Saudi Arabia has ratified the Convention on the Elimination of All Forms of Discrimination against Women (CEDAW) with a reservation that it is not under obligation to observe any terms of CEDAW that contradict norms of Islamic law. This reservation is drawn so widely as to be incompatible with the object and purpose of CEDAW and, therefore, impermissible under Article 28(2) of CEDAW. In the context of its first report submitted under CEDAW in 2008, the government stated categorically that "a woman has the right to choose a husband and to enter into marriage only with her consent", and asserted that male guardianship over women is not legally prescribed. However, this is clearly not the practice, as is evident from the court ruling in Fatima's case. In Saudi Arabia, a woman is considered to be under the guardianship of her father or closest blood-related male relative all her life.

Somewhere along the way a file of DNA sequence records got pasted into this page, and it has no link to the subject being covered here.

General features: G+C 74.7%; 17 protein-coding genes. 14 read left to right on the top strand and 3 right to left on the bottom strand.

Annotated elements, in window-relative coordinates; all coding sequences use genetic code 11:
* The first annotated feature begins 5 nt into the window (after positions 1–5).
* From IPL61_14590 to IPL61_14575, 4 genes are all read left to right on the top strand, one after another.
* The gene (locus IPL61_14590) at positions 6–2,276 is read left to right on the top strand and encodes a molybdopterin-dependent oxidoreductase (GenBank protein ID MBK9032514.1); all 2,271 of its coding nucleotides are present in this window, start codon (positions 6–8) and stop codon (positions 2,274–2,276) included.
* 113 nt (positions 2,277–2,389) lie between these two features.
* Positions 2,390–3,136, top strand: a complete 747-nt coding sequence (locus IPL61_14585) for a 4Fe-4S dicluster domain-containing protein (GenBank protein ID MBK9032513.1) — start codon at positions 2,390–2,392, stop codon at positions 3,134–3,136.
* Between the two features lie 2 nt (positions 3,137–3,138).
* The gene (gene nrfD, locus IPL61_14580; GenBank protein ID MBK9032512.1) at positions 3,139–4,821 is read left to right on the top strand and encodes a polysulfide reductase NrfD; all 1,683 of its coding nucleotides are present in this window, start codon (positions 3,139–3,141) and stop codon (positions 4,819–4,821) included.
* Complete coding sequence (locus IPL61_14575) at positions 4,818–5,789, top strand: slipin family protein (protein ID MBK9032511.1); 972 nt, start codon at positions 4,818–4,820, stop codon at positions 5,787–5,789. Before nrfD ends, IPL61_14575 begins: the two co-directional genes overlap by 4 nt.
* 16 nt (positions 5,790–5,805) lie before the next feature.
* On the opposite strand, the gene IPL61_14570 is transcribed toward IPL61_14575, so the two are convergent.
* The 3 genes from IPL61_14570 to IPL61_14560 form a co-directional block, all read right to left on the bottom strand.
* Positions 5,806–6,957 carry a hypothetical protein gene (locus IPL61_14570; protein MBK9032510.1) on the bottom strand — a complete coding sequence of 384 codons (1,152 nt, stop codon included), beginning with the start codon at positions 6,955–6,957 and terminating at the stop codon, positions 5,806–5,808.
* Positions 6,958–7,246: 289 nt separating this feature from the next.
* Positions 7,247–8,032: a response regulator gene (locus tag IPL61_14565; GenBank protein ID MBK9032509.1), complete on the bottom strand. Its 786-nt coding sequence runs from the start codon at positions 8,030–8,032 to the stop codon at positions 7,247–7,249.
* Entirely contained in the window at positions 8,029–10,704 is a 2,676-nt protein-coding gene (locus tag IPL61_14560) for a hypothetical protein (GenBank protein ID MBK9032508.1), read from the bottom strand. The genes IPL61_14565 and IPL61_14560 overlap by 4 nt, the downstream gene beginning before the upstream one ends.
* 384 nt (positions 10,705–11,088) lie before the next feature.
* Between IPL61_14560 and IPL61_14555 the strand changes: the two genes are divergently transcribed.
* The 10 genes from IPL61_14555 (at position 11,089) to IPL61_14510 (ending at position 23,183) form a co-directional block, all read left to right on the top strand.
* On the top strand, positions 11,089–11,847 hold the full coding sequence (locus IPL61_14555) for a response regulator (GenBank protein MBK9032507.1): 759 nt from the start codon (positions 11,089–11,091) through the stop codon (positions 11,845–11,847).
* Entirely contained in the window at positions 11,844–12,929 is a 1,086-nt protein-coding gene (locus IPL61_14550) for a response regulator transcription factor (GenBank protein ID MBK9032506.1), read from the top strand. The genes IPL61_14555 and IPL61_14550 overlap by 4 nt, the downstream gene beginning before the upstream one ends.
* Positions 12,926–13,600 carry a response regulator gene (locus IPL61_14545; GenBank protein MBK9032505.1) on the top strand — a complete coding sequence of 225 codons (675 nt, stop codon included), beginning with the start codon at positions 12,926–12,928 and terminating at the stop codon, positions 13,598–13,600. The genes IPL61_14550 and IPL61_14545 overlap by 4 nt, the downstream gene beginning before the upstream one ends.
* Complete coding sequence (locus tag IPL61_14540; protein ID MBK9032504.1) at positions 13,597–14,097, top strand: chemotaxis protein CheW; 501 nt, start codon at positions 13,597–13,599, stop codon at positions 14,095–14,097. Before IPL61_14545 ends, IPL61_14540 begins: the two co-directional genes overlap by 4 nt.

The Committee on the Elimination of Discrimination against Women, in its concluding comments to Saudi Arabia in April 2008, noted with concern that "the concept of male guardianship over women (mehrem), although it may not be legally prescribed, seems to be widely accepted; it severely limits women's exercise of their rights under the Convention, in particular with regard to their legal capacity and in relation to issues of personal status, including marriage, divorce, child custody, inheritance, property ownership and decision-making in the family, and the choice of residency, education and employment." The Committee urged Saudi Arabia to take immediate steps to end the practice of male guardianship over women.